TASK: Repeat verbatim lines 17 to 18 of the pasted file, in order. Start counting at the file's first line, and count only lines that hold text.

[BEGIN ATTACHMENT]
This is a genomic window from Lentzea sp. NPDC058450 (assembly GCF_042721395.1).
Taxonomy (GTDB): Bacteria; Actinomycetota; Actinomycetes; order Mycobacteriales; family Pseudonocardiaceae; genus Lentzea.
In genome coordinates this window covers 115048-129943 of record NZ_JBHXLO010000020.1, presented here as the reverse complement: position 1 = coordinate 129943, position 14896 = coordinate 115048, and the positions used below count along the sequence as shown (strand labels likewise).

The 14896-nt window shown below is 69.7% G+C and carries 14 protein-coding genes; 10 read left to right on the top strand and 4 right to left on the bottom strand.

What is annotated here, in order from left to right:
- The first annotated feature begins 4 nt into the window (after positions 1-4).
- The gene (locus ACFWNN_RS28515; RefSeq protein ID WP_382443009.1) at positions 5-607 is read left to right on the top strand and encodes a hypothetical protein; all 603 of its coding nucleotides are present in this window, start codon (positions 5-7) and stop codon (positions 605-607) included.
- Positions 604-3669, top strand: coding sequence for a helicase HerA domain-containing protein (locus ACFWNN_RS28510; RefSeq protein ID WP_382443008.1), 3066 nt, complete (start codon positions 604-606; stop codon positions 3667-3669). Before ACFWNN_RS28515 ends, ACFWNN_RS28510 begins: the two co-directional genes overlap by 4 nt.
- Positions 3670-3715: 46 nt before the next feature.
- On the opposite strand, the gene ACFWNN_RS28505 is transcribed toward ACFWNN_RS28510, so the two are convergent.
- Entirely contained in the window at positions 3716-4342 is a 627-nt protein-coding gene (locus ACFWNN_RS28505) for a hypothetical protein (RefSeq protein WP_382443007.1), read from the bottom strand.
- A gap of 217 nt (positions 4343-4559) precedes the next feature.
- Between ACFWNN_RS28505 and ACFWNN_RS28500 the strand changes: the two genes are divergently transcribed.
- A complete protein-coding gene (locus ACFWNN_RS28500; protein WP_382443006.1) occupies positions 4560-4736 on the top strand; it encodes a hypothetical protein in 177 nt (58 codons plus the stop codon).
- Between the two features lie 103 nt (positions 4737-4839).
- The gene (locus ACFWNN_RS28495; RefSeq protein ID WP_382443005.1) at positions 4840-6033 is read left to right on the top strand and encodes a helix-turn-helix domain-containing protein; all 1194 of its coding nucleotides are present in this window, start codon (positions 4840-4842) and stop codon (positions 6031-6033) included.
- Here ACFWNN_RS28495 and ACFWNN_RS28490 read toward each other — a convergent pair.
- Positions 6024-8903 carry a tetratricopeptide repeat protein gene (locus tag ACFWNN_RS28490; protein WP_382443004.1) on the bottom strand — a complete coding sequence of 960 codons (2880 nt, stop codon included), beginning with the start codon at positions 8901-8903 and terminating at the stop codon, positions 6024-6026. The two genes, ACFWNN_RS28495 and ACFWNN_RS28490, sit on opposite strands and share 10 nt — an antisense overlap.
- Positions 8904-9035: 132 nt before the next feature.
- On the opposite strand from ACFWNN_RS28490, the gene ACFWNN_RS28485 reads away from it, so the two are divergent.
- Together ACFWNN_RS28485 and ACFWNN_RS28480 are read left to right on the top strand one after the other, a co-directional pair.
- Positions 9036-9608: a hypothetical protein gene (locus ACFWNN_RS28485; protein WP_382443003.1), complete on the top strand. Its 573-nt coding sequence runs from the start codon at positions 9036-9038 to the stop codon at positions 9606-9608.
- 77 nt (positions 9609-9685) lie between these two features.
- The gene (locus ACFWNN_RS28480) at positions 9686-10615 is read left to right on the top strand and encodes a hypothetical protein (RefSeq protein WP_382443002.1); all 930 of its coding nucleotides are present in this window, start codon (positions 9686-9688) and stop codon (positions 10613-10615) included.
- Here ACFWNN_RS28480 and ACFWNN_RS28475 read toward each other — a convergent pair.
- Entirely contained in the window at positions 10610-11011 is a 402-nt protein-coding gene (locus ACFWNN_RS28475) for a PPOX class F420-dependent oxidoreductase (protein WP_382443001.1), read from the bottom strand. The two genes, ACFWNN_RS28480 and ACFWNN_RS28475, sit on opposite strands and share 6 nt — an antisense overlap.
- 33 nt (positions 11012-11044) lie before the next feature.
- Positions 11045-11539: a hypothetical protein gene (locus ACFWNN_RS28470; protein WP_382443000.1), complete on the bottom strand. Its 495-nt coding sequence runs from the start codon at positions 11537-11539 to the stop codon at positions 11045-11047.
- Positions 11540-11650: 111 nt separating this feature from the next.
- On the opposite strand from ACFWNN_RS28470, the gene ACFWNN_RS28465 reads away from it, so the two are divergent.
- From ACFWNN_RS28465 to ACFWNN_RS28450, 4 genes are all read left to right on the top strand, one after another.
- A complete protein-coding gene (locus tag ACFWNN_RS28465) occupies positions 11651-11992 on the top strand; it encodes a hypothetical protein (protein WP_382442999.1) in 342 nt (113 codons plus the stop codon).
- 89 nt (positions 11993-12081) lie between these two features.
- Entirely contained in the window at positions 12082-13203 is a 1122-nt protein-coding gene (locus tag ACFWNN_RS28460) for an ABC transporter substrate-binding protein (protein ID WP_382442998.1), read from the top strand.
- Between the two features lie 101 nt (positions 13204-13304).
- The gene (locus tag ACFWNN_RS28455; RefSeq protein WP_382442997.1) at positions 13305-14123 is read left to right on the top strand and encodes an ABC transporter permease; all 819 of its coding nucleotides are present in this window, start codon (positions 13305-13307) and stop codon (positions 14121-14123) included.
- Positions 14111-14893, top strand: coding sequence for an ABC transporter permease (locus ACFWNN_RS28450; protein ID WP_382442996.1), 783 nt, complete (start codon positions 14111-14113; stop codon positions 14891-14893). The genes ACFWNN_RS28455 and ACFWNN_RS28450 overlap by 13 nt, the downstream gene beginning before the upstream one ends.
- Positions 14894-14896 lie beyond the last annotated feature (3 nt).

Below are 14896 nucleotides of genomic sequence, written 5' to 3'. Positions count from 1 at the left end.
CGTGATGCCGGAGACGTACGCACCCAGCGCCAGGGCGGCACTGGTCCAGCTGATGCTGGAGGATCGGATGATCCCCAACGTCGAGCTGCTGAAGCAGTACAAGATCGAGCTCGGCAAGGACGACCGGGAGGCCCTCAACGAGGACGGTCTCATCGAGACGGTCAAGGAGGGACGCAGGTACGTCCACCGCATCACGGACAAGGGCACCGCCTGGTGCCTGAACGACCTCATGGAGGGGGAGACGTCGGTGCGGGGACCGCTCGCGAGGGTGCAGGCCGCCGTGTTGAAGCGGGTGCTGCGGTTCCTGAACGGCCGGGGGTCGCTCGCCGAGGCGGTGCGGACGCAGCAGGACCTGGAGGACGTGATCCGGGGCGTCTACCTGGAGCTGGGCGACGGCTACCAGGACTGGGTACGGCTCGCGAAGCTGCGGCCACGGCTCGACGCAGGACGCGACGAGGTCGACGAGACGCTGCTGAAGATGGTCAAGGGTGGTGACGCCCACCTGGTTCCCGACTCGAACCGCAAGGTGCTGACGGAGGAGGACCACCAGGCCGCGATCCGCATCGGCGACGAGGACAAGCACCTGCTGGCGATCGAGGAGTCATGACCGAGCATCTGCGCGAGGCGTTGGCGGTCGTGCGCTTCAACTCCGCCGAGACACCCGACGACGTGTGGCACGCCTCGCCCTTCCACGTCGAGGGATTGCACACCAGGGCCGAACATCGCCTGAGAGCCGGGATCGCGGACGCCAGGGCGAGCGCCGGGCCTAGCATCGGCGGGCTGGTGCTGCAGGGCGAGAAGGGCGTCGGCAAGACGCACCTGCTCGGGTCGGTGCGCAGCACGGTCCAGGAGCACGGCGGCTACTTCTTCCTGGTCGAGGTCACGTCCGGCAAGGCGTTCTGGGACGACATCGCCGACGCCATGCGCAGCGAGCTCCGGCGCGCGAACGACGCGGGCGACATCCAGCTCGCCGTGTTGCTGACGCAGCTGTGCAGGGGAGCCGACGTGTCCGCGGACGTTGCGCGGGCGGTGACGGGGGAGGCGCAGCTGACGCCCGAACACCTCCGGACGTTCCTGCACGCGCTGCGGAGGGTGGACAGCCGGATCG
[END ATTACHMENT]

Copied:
- Here ACFWNN_RS28495 and ACFWNN_RS28490 read toward each other — a convergent pair.
- Positions 6024-8903 carry a tetratricopeptide repeat protein gene (locus tag ACFWNN_RS28490; protein WP_382443004.1) on the bottom strand — a complete coding sequence of 960 codons (2880 nt, stop codon included), beginning with the start codon at positions 8901-8903 and terminating at the stop codon, positions 6024-6026. The two genes, ACFWNN_RS28495 and ACFWNN_RS28490, sit on opposite strands and share 10 nt — an antisense overlap.